State Historic Site
Life Magazine, 1919 (Trail End Collection)
Detail, Life Magazine, 1919 (Trail End Collection)
A Whole-House Exhibit at the Trail End State Historic Site
April 2012 - December 2012
AS NEW TECHNOLOGIES, standardized work weeks and daylight savings time increased the number of hours that could be devoted to leisure time, advertisers found new opportunities to advertise entertainment. Magazines such as Photoplay advertised the latest movies; Sunset contained ads for vacation wonderlands; Better Homes & Gardens advertised phonographs, records and radios. Whatever the basic interest of the reader, magazines featured ads that appealed.
One of the best ways to occupy leisure time - one known for ages - was reading. By the early 20th Century, one could choose from all kinds of reading materials: magazines, newspapers, novels, novelettes, poetry, travelogues - even so-called "dime novels" - cheap paper-bound books featuring cheap (sometimes lurid) fictional stories. But some wanted more from their leisure-time reading.
As the publishers of The Modern Library noted, "Popular magazines and the latest detective stories are well enough in their way, but part of your reading time should be devoted to worthwhile literature – the books that will thrill and fascinate readers for years and years to come." The Modern Library was a collection of books “suited to every man’s taste” and contained history, romance, literature, science and “the most talked-of books of present-day thought.”
Having books in the home was considered one of the hallmarks of a cultured family. Publishers of such mail-order series as The Modern Library and The Harvard Classics made it possible for most middle-class families to expose themselves and their children to more than dime novels and weekly magazines – for under a dollar a book. Charles Eliot, editor of The Harvard Classics, stated that “the faithful and considerate reading of these books will give any man the essentials of a liberal education.”
John Kendrick knew the value of such books. He had only a third-grade education when he came to Wyoming in 1879, but through extensive reading, eventually attained the equivalent of a Master's Degree. Among his library books? A full set of The Harvard Classics, of course!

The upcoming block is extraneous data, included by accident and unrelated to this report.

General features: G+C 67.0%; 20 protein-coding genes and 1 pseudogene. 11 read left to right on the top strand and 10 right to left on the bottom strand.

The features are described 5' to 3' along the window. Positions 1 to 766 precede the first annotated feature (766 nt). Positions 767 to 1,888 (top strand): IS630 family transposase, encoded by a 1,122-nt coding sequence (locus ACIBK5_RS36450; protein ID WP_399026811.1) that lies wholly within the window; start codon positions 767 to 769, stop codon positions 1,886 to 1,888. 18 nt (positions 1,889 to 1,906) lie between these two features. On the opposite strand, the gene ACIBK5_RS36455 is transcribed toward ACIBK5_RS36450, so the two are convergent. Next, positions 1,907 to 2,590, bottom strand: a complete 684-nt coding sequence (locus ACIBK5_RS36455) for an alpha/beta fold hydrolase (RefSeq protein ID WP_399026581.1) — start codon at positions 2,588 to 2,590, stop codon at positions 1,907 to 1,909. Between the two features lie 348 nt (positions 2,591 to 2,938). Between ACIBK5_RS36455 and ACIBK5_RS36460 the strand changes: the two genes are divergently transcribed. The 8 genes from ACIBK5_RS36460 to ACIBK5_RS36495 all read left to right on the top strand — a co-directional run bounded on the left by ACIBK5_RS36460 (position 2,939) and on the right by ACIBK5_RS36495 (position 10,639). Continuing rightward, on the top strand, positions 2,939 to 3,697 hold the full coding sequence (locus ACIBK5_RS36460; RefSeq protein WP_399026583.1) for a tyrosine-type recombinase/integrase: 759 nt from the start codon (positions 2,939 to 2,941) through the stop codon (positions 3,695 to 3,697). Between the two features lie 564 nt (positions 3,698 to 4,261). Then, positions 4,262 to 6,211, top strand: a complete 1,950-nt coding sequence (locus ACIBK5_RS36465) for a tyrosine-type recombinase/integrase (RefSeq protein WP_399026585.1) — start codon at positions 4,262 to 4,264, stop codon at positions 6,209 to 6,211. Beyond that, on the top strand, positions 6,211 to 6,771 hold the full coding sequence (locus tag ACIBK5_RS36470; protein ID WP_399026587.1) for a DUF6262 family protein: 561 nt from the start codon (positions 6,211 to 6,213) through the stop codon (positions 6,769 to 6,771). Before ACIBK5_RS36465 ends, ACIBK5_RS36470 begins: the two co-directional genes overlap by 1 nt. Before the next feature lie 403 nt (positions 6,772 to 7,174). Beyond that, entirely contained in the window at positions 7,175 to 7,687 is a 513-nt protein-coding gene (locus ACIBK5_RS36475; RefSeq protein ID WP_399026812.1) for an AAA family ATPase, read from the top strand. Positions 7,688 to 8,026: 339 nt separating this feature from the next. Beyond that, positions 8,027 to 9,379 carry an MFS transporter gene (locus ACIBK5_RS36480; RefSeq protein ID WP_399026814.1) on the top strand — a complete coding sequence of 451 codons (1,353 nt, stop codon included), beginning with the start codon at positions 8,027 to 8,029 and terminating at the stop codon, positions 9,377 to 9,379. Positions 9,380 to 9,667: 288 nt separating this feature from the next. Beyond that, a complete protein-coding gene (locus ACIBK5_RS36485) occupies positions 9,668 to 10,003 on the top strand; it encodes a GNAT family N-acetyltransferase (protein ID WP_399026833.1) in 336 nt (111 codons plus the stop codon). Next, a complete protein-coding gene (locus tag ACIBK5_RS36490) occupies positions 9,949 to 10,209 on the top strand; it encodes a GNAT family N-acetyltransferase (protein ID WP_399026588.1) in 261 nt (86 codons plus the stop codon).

PHONOGRAPHS & MUSIC BOXES
In the days before compact discs and digital music, people listened to music on phonograph records. When Thomas Edison first invented the phonograph, records were cylinder in shape rather than flat. (You can see an Edison Cylinder Player in the Trail End Library.)
We don’t know if the Kendricks had a phonograph at the OW Ranch, but when they moved into Trail End, they acquired quite a few of them. There was the sturdy oak Edison in the Ballroom, a gleaming mahogany Edison in the Foyer, and Manville’s “portable” suitcase-sized Victor which his mother gave to him as a college going-away present. In 1925, the family acquired a Mignonphone – a French-made record player smaller than a loaf of bread, but able to play any size record. Manville later owned a Marconiphone – a combination record player and radio manufactured in Great Britain. Other major phonograph manufacturers included Brunswick, Columbia, Vincennes and Gramophone.
Rosa-Maye Kendrick’s diaries reveal that she and her friends frequently held small, impromptu dance parties at home. For these get-togethers, a Victrola or Edison phonograph provided the music. Live bands were rarely hired for private dances, even at Trail End.
In 1896, while living at the OW Ranch, Eula and John Kendrick subscribed to McClure’s Magazine, in which they no doubt noticed the many ads for Regina music boxes. The advertising must have worked, because later that year, Eula ordered a Regina Corona music box from the company’s St. Louis dealer.
Automobiles as entertainment? Of course! While many an auto was used simply for mundane transportation purposes, the Kendrick family and many others used theirs to vacation, to picnic, to take a drive down an interesting road on a summer's evening (their first cars were a pair of 1912 Cadillacs, ordered from a dealer in Omaha, Nebraska).
In 1915, the Studebaker Motor Company of Detroit, Michigan, advertised the recreational aspects of their fifty horsepower, seven passenger "6":
The delightful, healthful recreation offered in driving the Studebaker car is due to the fact that no mental strain is involved in operating it. Physical strength is not constantly required to make it drive straight; the deep and soft cushions are luxurious and restful. ... Just enough attention is required to prevent one from thinking of business, and yet not enough to prevent complete relaxation of the mind and body and absolute refreshment from the open air.
This sounds like a great way to make a positive point about the fact that the Studebaker did not come with a roof (as was the norm, the top had to be ordered separately).
When automobiles first became popular, little thought was given to their color. In fact, color was considered downright unimportant, as it had no impact on how a car operated. In 1909, Henry Ford went so far as to proclaim: “Any customer can have a car painted any color that he wants … so long as it is black.”
As competition kicked in, however, color became just one of the differences between the dozens of automobile brands available to the consumer. In one 1926 issue of Saturday Evening Post alone, eighteen different manufacturers purchased full-page ads upon which to extol the virtues of their products: Auburn, Cadillac, Chevrolet, Chrysler, Cleveland, Dodge, Flint, Ford, Marmon, Nash, Oakland, Oldsmobile, Packard, Peerless, Pierce, Rickenbacker, Stutz and Willys-Knight.
To learn more about entertainment and leisure, visit our No Time for Boredom exhibit.